“We Need Students to Solve Critical Problems with STEM Now and in the Future”
Diane Norris, SW Engineering Automation Architect at Broadcom Software, grew up loving science, math, and puzzles – anything to explain the world around her. She took STEAM classes in middle and high school, but they were at small, rural schools with limited resources. There wasn’t a science fair or STEAM professionals to emulate in her community. And no one suggested women could become engineers or computer scientist.
“I had no idea that building rockets, robots and software were paths open to me, and I needed a lot of luck to eventually find my way to a career in software, solving large-scale enterprise infrastructure challenges,” said Diane.
As a software engineer/ architect for 32 years, Diane makes up for this by devoting her time to mentoring students, especially young women who have a curiosity for the world around them yet lack resources to compete in STEAM or find a path to a technology career.
“We need the diversity of thought and talent to create our best STEM solutions,” said Diane. “I want to help students discover STEM, see what wonderful opportunities are within their reach, and understand that we need them to be the brainpower for solving critical problems through STEM now and in the future.”
In 2022, Diane reviewed virtual entries for the Broadcom Coding with Commitment® Special Award at the Pittsburgh Regional Science & Engineering Fair (PRSEF) held at the Carnegie Science Center. Broadcom Coding with Commitment recognizes students in grades 5-8 who combine STEAM learning with coding to solve a community problem they care about that aligns with the 17 United Nations Sustainable Development Goals.
Learn more about her experience below:
Can you describe your role in judging?
The task of choosing 2-4 project candidates from the abstracts was both delightful and nearly impossible. Reading through the problems that the student’s chose to address, and the creative ideas and methods they used to test their hypotheses was a welcome mental exercise and a dose of fun. Choosing 2-4 project candidates was difficult. The Broadcom Foundation’s award criteria did help as the criteria was specific enough to narrow the field of candidate projects quite a bit. Having to choose just 4 from such well thought out and executed projects was tough.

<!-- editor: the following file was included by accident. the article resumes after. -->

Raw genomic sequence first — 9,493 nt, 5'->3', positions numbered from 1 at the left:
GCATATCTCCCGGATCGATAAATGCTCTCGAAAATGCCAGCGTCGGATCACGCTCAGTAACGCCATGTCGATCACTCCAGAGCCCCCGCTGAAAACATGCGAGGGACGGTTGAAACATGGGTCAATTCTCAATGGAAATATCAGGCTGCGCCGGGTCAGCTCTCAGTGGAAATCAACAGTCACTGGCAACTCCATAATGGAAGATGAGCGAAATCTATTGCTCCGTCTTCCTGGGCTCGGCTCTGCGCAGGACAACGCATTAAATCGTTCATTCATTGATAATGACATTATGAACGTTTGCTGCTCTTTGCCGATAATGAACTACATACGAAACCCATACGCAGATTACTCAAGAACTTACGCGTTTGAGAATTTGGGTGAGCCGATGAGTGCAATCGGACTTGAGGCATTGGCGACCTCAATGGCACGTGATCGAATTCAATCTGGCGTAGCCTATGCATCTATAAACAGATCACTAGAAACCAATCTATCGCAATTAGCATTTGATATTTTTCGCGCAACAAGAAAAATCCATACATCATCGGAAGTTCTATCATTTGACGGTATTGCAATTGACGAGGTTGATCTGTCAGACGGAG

What did you like the best about volunteering as a judge?
Getting a peek into the incredible minds and talents of these students. When you are away from a school setting for a while, you forget how lively, fresh, inventive, and caring their ideas and solutions can be. What an exciting and hopeful look into our future.
What did you learn from this experience?
Some of our biggest challenges – climate change, pollution, Covid 19, telehealth, food insecurity – are also on the minds of our youth, and they are eager to be part of the solution.
Why did you choose the Broadcom Coding with Commitment winner?
The winning project was narrowly focused in scope and executed with easily available technology, but with a big potential impact for people affected by the condition and in need of diagnosis.
The solution could be especially impactful for people with limited access to doctors and hospitals. The project illustrated that you don’t have to tackle a big issue like health care access all at once. Innovation can come one step at a time.
Would you volunteer again?
Absolutely. I had such a great experience just judging the abstracts this year. I am hoping next year I will have the opportunity to interact with the students and learn more about their motivation and execution of their projects.
When the Broadcom Foundation reached out and asked Broadcom employees to volunteer, I couldn’t reply with ‘Yes’ fast enough!
Did you know that Broadcom Software invests 14% of revenue back into research and development? With such a large emphasis on innovation, we are excited to support the next generation of STEM leaders. Learn more about what it’s like to work in software at Broadcom.